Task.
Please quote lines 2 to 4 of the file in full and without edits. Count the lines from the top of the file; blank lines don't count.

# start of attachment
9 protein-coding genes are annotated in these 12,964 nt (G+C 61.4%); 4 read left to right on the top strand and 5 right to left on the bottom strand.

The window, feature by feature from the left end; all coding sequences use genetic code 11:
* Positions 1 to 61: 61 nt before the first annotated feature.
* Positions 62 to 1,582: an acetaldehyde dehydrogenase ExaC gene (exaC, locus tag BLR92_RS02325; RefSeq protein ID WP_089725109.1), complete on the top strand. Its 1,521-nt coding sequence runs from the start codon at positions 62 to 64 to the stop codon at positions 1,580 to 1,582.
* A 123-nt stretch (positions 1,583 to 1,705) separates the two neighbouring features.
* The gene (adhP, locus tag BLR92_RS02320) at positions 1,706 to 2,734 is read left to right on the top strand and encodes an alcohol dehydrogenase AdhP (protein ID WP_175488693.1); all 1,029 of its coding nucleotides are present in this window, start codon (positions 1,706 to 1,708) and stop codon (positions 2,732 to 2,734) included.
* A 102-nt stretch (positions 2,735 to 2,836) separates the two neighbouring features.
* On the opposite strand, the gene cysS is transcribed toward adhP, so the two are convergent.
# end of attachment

The window, feature by feature from the left end; all coding sequences use genetic code 11:
* Positions 1 to 61: 61 nt before the first annotated feature.
* Positions 62 to 1,582: an acetaldehyde dehydrogenase ExaC gene (exaC, locus tag BLR92_RS02325; RefSeq protein ID WP_089725109.1), complete on the top strand. Its 1,521-nt coding sequence runs from the start codon at positions 62 to 64 to the stop codon at positions 1,580 to 1,582.